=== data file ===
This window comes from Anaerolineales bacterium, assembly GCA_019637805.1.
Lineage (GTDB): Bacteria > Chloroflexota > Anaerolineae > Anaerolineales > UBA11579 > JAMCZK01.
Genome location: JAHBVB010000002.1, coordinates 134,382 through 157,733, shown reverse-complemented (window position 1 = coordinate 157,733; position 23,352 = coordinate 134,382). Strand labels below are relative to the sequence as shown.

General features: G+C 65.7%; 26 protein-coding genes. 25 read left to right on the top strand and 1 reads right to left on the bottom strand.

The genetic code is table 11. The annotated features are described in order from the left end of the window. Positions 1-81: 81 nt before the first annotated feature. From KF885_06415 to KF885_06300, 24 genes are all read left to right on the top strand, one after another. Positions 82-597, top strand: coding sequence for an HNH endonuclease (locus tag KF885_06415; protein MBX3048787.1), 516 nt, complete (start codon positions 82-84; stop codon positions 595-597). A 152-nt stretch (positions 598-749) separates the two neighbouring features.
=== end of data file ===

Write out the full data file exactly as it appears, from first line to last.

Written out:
This window comes from Anaerolineales bacterium, assembly GCA_019637805.1.
Lineage (GTDB): Bacteria > Chloroflexota > Anaerolineae > Anaerolineales > UBA11579 > JAMCZK01.
Genome location: JAHBVB010000002.1, coordinates 134,382 through 157,733, shown reverse-complemented (window position 1 = coordinate 157,733; position 23,352 = coordinate 134,382). Strand labels below are relative to the sequence as shown.

General features: G+C 65.7%; 26 protein-coding genes. 25 read left to right on the top strand and 1 reads right to left on the bottom strand.

The genetic code is table 11. The annotated features are described in order from the left end of the window. Positions 1-81: 81 nt before the first annotated feature. From KF885_06415 to KF885_06300, 24 genes are all read left to right on the top strand, one after another. Positions 82-597, top strand: coding sequence for an HNH endonuclease (locus tag KF885_06415; protein MBX3048787.1), 516 nt, complete (start codon positions 82-84; stop codon positions 595-597). A 152-nt stretch (positions 598-749) separates the two neighbouring features.